ENGL 345 Drama
Summer 2002 - MTWRF 9:50-11:50 a.m.

Schedule of Classes | Bulletin Board

Professor Westman
108 Denison Hall; 532-2171
Office Hours: T, W, R 8:30-9:30 a.m. and by app't
When you watch movies you are so wrapped in the dark that you can be persuaded to believe almost any nonsense. It's part of the fun of movies.... Live theatre is something very different. There is all that light coming from the stage. You are never unaware of surrounding members of the audience, or of the fact that you are observing actors impersonate other people. The result is that you develop bifocal vision, which allows you to appreciate both the fiction taking place on the stage and the skills of the people making it possible.
A performance is a spooky, ephemeral thing. Without you, it doesn't exist. When it's over, it's gone. It's never to be repeated in quite the same way again, unlike movies and live-on-tape television that, being frozen in time, are essentially inert.
-- Vincent Canby, New York Times theater critic
Required Texts
Drama: A Pocket Anthology, edited by R.S. Gwynn (Longman)
Sophocles, Antigone, Trans. Richard Braun (Oxford)
Wilder, Three Plays (Harper Perennial)
Williams, A Streetcar Named Desire (Signet)
Fugard, Master Harold . . and the Boys (Penguin)
Course Pack #1 and Course Pack #2 (Available at A&S Copy Center in Eisenhower Hall on 6/10/02)

Course Description
This course will explore how authors' dramatic forms and techniques allow their audiences to re-experience the world around them. As we read, discuss, write about, and consider the performance of their plays, we will investigate how each play accomplishes its task through the cultural language of dialogue, props, costumes, theatrical tradition, and the relationship between actors and audience.

Course Objectives
To become familiar with drama as a literary genre and its historical and formal conventions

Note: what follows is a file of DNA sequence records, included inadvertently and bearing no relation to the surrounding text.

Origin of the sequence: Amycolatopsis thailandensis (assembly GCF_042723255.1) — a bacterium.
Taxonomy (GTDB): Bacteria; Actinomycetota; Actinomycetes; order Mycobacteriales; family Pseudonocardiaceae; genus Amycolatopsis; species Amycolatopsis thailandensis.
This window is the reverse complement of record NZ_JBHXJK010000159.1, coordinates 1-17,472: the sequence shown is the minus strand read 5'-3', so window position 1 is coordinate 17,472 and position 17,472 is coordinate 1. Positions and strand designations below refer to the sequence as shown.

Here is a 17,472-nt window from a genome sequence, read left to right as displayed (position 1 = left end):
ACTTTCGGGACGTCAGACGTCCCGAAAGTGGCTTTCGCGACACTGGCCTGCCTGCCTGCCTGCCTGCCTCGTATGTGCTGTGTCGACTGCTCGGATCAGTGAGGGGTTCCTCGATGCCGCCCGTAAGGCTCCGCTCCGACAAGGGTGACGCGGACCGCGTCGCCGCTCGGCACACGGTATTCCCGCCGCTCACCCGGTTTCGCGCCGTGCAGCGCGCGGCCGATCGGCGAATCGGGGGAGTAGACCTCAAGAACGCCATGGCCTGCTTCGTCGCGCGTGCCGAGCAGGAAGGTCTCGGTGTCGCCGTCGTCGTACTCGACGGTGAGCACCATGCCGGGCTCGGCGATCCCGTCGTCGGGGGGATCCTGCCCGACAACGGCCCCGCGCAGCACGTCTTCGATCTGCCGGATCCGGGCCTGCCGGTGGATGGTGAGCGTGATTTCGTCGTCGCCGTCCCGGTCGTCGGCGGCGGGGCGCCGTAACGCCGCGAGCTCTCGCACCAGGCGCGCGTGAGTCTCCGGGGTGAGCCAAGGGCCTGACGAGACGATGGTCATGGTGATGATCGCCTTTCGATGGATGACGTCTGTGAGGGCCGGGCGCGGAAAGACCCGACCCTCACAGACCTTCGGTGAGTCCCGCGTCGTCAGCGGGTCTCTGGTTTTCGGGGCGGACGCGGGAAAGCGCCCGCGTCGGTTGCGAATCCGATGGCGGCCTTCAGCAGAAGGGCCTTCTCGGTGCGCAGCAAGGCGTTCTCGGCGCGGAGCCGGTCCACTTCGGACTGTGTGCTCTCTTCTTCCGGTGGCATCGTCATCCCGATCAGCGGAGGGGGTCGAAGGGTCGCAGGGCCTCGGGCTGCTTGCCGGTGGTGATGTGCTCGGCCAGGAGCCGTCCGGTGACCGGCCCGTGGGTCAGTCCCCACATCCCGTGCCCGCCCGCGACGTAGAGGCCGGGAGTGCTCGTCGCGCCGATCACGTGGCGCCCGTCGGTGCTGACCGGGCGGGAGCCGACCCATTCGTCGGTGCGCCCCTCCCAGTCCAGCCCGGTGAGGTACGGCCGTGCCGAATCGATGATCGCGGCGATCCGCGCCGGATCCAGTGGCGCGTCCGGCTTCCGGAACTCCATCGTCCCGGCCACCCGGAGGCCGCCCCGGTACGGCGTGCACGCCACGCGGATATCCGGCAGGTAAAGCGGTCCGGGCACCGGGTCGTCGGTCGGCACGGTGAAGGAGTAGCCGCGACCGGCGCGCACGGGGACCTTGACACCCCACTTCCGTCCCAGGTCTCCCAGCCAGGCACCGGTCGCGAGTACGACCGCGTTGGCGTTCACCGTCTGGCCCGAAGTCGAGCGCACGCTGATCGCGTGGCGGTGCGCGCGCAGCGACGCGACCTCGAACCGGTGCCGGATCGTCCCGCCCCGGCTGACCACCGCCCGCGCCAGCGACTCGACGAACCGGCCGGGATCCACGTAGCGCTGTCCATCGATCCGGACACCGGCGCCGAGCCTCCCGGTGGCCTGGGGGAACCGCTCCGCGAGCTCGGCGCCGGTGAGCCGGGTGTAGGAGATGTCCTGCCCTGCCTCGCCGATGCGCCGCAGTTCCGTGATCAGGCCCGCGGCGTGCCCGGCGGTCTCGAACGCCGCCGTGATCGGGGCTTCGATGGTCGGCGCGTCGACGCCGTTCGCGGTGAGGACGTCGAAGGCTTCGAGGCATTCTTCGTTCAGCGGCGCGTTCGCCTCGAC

To develop and apply critical skills for reading, thinking, and writing about drama
To acquire new skills and to develop existing skills related to research in English literature and various technologies

Readings and Class Participation: Any summer literature course is a reading-intensive experience, so plan accordingly! You are expected to complete each reading assignment before coming to class. You are further expected to think carefully about what you read and to make notes in the text prior to each class meeting. For each class, bring the appropriate book or xeroxes and additionally mark passages that we discuss; this process will help you understand, remember, and review.
This class will be based on discussion, so class participation is expected and will count for 20% of your final grade. "Class participation" is not the same as just showing up and taking notes: you must be an active presence in the class. This grade, then, includes your contributions to our discussions in class (in large and small groups) and to our discussions on the Electronic Bulletin Board. I will expect at least two postings a week from each student on the Electronic Bulletin Board; the guidelines and instructions for using the Bulletin Board appear on a separate handout.

Attendance: Obviously, you can't participate effectively if you aren't in class. Since the University requires that students attend all classes in which they are enrolled, there are no excused absences. If you are absent for more than nine classroom hours - that is, five (5) class periods during our summer session - you will fail this class automatically. If you are absent for more than two, you jeopardize your final grade for the course: each absence over those two will lower your final course grade by one grade increment (i.e.: A to B). Two tardies will count as one absence. If you wish to receive a passing grade in this class, then, attendance is very important. Classroom work or homework assignments missed due to absence cannot be made up. If you are absent, it is your responsibility to find out from another class member any announcements or assignments.

Quizzes/Response Papers: In most cases, you will have a quiz or a response paper due each day we begin our discussion of a play. Quizzes and response papers are designed to test your knowledge of the reading assignments and the analytical skills we develop and practice during our discussions. The quizzes will consist of identifications and interpretive questions which will help you improve your close reading skills and to evaluate your comprehension of the material; the response papers will be in response to a particular interpretative question. Quizzes and response papers will be graded on a scale of 1 to 5 points: 5=A, 4=B, 3=C, 2=D, 1=F. I will average the points at the end of the course after dropping the lowest grade. Extra credit opportunities will go towards your quiz/response grade. Should you be absent on the day of a quiz or response paper, you will receive a zero, unless the absence is excused.